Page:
As technology races ahead to provide new and interesting applications, let’s hope we don’t lose our common sense in applying them.
A recent posting by Reuters provides an interesting example. According to that report, Total Immersion, a pioneer in the emerging field of augmented reality (AR), is working with Intel to bring AR features, like gesture recognition, into Intel's chipsets. Of course, this research is being done to help develop “total immersion” systems that will be cool for games, but perhaps less so for real-world applications.
Suppose we apply the concept of gesture recognition to automobile systems. It could be useful to have one’s car computers recognize that a wave of the hand means “shut down the engine,” but how does your car know that you are communicating with it, instead of greeting your neighbor as you drive by? And if an accident results from a computer’s misread of a driver’s intentions, what are the insurance implications?
Clearly, gestures are both highly individual and highly specific to context. If I touch my thumb to my forefinger, I might be signaling “OK,” or maybe I just happened to let the digits touch. If my car is sensitive to my gestures, however, I need to take care to avoid using those same gestures when communicating with other passengers in the vehicle. In terms of individual users, I’m sure that auto systems could be trained in much the same way that voice recognition systems are, but what happens when someone else drives? Sounds like a lot of system training for relatively little return.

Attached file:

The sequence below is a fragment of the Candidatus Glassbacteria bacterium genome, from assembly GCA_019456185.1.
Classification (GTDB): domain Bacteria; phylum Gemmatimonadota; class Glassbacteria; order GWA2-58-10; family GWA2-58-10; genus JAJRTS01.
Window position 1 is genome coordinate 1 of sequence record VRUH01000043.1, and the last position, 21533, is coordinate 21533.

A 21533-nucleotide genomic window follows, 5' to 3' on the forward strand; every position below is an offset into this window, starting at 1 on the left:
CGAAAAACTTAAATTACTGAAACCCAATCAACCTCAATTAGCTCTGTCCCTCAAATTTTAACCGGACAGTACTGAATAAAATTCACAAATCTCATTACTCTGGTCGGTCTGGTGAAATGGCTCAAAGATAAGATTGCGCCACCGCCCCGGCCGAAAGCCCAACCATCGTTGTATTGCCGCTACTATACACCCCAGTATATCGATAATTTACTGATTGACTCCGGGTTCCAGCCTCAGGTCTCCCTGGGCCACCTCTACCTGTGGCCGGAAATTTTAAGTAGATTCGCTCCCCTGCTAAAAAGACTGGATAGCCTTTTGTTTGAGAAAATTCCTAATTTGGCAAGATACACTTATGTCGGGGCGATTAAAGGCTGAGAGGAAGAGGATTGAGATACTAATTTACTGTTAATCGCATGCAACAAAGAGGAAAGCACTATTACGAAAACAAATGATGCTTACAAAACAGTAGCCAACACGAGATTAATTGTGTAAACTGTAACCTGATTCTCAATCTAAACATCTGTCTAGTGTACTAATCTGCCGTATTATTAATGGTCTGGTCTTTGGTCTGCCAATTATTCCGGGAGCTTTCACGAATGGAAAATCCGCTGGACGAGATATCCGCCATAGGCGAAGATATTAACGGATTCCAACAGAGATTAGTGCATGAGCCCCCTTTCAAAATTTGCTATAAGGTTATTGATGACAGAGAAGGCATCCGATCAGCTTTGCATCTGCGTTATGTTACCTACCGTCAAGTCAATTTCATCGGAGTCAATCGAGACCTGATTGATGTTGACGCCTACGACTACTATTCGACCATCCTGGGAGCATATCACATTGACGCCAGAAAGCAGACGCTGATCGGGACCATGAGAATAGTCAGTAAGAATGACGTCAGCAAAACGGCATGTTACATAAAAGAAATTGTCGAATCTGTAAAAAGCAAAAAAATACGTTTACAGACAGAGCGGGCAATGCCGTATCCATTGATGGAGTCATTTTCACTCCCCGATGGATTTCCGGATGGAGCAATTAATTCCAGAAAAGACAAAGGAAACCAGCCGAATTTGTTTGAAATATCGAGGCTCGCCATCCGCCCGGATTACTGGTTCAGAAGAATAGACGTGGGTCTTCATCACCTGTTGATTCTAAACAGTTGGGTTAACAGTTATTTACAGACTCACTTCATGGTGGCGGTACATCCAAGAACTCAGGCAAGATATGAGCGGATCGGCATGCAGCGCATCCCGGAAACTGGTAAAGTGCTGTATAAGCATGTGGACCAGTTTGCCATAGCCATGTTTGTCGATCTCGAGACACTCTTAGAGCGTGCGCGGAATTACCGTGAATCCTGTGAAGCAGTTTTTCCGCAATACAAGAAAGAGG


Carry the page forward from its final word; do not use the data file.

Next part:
On the other hand, particular forms of gesture recognition could prove to be a lifesaver if, for example, my car’s systems “recognize” when I am dozing at the wheel (a feature already being marketed by some). Again, there will have to be training involved to have the system accurately identify what it is seeing—as incidentals like a driver wearing sunglasses could prove confounding.
It makes perfect sense that drivers would want more and more of their tasks automated, but as I have said previously, the technology itself must not present a distraction. If I make a gesture and the onboard computer makes an error of recognition, my attention is suddenly focused on the errant computer—and not on my driving. For this reason, any such system needs to be rigorously tested for reliability and its potential to be dangerous in the event of a mistake. I’m not sure we’re getting this level of testing with the systems that are being talked about for marketing to the public.
I’m looking forward to all kinds of safety-enhancing technologies in cars and homes. Let’s be sure that these technologies actually do increase safety before we rush headlong to adopt them. I have no idea whether or not gesture recognition will be suggested for driver systems, but at the moment it doesn’t seem like a very practical idea.
Ara C. Trembly (www.aratremblytechnology.com) is the founder of Ara Trembly, The Tech Consultant, and a longtime observer of technology in insurance and financial services.
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